What do you think of Teacher’s Assistants, and how are they distinct from peer tutors? In “The ‘Model Tutor’ In the Classroom: But Which Model Works?” from the latest issue of the Writing Lab Newsletter, Chris Striker reflects on his experiences with the Teacher’s Assistant and Writing Associate programs at Dickinson College and how the roles of the ‘TA’ and ‘WA’ impact students in different ways.
As a first-year writing fellow, I was engaged by Striker’s discussion, his explanation of the WA’s role sounding all too familiar. While I have had limited experience with TA’s at DePaul, Striker’s observations about this role seem accurate. When I think of the few TA’s I had in high school, I remember them having a somewhat authoritative role as Striker describes.
“TAs, who are usually graduate students, have a degree of mastery over the course content, and exercise professional and disciplinary authority in order to instruct. In contrast, an undergraduate peer who is a WA has knowledge of various rhetorical principles and discourse conventions, and converses in general language with students about argument development.”
While none of this is to say that TA’s can’t be a tremendous resource for students and professors in the classroom, the distinction is important. A TA seems inherently closer to the professor while a WA is more or less what we would call a ‘writing fellow,’ an expert in rhetorical strategies and academic conventions who is more inclined to help the students through the writing process than teach the material.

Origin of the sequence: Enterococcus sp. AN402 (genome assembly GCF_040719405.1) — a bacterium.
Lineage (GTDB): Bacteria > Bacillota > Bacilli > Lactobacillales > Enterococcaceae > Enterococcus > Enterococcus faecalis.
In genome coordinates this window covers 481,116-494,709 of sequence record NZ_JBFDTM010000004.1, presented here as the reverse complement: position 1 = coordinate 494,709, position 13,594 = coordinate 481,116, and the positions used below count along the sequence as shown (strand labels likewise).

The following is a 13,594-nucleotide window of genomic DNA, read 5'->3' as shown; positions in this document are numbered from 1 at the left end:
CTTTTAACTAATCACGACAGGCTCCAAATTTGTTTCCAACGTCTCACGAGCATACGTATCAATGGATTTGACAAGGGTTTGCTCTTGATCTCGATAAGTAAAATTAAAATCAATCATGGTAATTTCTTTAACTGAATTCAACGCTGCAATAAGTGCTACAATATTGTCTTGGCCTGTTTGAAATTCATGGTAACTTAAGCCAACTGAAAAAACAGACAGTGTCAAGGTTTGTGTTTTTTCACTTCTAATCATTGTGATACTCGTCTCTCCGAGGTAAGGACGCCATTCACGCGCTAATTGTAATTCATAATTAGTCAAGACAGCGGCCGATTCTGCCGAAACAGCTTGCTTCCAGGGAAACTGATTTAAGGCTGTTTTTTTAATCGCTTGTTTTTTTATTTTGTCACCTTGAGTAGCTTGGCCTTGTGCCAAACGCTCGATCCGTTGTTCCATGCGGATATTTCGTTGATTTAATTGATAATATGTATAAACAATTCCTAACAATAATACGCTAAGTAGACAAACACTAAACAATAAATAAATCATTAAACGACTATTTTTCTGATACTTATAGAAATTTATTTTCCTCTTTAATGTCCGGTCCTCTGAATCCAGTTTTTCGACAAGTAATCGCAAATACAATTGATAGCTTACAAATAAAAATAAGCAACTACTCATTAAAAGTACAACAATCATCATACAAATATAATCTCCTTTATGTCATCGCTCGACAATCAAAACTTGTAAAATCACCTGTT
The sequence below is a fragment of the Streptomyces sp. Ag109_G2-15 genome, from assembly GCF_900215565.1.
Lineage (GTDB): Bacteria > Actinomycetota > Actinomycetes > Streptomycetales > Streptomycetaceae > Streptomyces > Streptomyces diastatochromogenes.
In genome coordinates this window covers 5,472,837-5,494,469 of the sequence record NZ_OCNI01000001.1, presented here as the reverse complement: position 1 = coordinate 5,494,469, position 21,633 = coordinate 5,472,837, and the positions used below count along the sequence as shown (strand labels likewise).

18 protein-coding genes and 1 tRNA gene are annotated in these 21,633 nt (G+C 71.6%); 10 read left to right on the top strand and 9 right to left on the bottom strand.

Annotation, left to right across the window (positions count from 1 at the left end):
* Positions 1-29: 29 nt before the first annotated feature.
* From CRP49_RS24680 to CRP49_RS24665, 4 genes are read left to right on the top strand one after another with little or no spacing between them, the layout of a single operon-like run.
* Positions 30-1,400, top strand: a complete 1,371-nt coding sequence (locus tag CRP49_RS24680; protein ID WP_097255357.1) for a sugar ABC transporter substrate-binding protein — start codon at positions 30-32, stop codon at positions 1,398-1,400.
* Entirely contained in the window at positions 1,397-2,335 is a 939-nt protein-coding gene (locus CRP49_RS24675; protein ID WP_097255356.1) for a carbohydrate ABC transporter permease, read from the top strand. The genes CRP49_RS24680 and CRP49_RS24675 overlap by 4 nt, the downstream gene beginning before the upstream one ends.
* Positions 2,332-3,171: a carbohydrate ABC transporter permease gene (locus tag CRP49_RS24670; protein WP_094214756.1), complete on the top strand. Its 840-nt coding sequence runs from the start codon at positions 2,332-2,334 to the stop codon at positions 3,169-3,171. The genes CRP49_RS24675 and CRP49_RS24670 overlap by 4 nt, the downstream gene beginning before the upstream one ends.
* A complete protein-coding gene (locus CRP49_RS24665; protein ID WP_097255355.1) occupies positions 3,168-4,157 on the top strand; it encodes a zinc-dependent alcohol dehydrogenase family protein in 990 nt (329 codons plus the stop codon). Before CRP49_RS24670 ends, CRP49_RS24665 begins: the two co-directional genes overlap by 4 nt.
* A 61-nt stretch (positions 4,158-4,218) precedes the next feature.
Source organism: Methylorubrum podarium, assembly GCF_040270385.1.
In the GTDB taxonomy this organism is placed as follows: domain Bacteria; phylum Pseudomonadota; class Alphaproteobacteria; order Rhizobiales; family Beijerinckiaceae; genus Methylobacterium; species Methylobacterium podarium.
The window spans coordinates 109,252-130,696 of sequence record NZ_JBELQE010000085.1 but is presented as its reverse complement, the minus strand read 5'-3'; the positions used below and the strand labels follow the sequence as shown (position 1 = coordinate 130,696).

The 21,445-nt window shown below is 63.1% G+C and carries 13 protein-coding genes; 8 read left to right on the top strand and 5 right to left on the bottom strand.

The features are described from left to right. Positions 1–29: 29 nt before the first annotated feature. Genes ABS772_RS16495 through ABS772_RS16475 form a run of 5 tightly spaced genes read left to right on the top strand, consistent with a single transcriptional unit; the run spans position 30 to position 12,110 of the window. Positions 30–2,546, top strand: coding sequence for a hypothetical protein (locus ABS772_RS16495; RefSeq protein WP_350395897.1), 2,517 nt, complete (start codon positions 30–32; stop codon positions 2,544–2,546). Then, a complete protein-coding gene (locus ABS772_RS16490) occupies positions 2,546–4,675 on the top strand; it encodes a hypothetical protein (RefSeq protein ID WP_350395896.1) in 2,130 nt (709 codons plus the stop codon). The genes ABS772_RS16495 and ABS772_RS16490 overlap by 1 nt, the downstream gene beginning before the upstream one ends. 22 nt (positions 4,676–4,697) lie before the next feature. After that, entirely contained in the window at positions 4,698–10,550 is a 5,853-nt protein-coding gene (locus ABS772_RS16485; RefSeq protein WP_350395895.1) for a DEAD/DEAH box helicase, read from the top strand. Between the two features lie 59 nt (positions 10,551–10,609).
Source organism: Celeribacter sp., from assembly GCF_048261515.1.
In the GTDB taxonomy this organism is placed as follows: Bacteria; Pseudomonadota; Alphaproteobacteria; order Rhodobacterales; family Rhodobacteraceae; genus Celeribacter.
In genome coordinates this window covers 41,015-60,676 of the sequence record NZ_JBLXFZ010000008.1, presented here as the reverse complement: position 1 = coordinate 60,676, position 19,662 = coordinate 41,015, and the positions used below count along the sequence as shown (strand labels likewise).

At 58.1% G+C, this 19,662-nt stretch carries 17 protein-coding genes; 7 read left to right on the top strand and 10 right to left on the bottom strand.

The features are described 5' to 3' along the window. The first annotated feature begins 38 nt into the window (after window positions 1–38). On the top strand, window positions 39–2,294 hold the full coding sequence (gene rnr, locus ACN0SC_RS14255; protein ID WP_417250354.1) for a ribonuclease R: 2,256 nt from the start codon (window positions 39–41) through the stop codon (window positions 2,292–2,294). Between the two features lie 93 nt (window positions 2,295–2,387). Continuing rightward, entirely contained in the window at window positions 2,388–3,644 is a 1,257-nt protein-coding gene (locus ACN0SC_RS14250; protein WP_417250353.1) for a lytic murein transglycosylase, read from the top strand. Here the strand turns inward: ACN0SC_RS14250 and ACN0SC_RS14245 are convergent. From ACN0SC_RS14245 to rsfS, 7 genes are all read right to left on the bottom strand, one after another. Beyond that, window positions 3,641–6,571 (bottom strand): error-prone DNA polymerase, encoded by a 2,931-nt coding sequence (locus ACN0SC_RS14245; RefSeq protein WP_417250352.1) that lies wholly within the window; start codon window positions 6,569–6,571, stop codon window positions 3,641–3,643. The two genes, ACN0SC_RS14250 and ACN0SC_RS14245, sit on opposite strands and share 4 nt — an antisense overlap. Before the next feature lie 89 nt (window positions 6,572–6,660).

Striker describes a class he took where an undergraduate peer tutor seemed to have difficulty negotiating the authority of the TA position. As he describes it, the conflict seemed to arise from this student’s undergraduate status, which was identical to that of other students in the course. Different undergraduate students have their own particular skill sets, and obviously there’s nothing wrong with an undergrad tutoring an undergrad, but I think Striker’s observation says a lot about the line between peer and educator. Because the aforementioned TA was used to working strictly as a peer, the abrupt increase in authority was discomforting on some level, and as Striker recalls, the students found her less approachable. Writers seem receptive to a ‘peer’ who emphasizes a level of equality and perhaps his or her own struggles in academia. However, when that same person is raised above the status of student or peer, relationships with writers must be renegotiated.
Striker reflects on this dynamic, recalling his interactions with students as a WA:
“When I became a WA for the same course, my knowledge of rhetoric and discourse conventions allowed me to share my own writing experiences as well as the knowledge I gained from working as a peer tutor from the valuable position of a fellow student who had ‘already been there.'”
I think Striker’s observations about these two different roles are important for us to keep in mind as we work with writers at the UCWbL. The way we are viewed as peers is certainly an advantage in creating a low-stakes environment for discussion, what Striker calls the ‘Power of Peerness.’ T-shirt ideas for next year anyone?
I’m also interested in the degree of authority a peer tutor has as a so-called expert on rhetoric and the writing process. It seems most tutors tend to downplay this aspect of their role so as not to intimidate their clients. Perhaps this is a different kind of authority altogether.
Ever had a TA who subverted the authority of his or her role?
Anyone worked as a TA who can weigh in on this distinction?